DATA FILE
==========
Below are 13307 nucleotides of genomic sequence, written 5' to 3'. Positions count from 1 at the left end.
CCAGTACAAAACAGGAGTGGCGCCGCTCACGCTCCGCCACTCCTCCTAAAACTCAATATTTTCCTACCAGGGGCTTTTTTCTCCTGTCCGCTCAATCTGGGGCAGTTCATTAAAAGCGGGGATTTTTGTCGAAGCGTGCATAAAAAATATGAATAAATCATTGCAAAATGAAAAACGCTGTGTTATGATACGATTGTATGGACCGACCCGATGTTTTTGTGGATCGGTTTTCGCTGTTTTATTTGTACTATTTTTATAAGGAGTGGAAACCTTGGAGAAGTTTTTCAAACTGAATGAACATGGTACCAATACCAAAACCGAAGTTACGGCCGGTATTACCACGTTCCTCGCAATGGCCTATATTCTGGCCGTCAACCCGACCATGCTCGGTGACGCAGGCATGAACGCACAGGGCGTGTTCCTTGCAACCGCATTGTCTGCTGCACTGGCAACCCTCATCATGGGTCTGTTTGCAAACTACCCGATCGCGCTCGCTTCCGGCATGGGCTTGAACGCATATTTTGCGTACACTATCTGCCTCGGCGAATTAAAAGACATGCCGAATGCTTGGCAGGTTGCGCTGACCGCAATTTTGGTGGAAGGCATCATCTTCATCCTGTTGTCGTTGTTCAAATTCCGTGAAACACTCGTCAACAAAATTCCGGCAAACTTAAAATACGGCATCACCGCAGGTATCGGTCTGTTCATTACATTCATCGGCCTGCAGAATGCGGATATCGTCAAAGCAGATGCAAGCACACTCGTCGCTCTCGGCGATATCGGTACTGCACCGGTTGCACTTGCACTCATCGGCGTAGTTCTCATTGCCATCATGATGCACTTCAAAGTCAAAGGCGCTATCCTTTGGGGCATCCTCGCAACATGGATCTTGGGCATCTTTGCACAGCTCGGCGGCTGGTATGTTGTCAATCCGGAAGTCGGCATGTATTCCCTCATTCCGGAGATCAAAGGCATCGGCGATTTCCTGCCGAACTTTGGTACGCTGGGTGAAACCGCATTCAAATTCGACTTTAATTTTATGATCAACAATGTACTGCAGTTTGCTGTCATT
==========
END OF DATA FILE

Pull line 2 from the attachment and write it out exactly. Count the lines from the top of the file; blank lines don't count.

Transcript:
CCAGTACAAAACAGGAGTGGCGCCGCTCACGCTCCGCCACTCCTCCTAAAACTCAATATTTTCCTACCAGGGGCTTTTTTCTCCTGTCCGCTCAATCTGGGGCAGTTCATTAAAAGCGGGGATTTTTGTCGAAGCGTGCATAAAAAATATGAATAAATCATTGCAAAATGAAAAACGCTGTGTTATGATACGATTGTATGGACCGACCCGATGTTTTTGTGGATCGGTTTTCGCTGTTTTATTTGTACTATTTTTATAAGGAGTGGAAACCTTGGAGAAGTTTTTCAAACTGAATGAACATGGTACCAATACCAAAACCGAAGTTACGGCCGGTATTACCACGTTCCTCGCAATGGCCTATATTCTGGCCGTCAACCCGACCATGCTCGGTGACGCAGGCATGAACGCACAGGGCGTGTTCCTTGCAACCGCATTGTCTGCTGCACTGGCAACCCTCATCATGGGTCTGTTTGCAAACTACCCGATCGCGCTCGCTTCCGGCATGGGCTTGAACGCATATTTTGCGTACACTATCTGCCTCGGCGAATTAAAAGACATGCCGAATGCTTGGCAGGTTGCGCTGACCGCAATTTTGGTGGAAGGCATCATCTTCATCCTGTTGTCGTTGTTCAAATTCCGTGAAACACTCGTCAACAAAATTCCGGCAAACTTAAAATACGGCATCACCGCAGGTATCGGTCTGTTCATTACATTCATCGGCCTGCAGAATGCGGATATCGTCAAAGCAGATGCAAGCACACTCGTCGCTCTCGGCGATATCGGTACTGCACCGGTTGCACTTGCACTCATCGGCGTAGTTCTCATTGCCATCATGATGCACTTCAAAGTCAAAGGCGCTATCCTTTGGGGCATCCTCGCAACATGGATCTTGGGCATCTTTGCACAGCTCGGCGGCTGGTATGTTGTCAATCCGGAAGTCGGCATGTATTCCCTCATTCCGGAGATCAAAGGCATCGGCGATTTCCTGCCGAACTTTGGTACGCTGGGTGAAACCGCATTCAAATTCGACTTTAATTTTATGATCAACAATGTACTGCAGTTTGCTGTCATT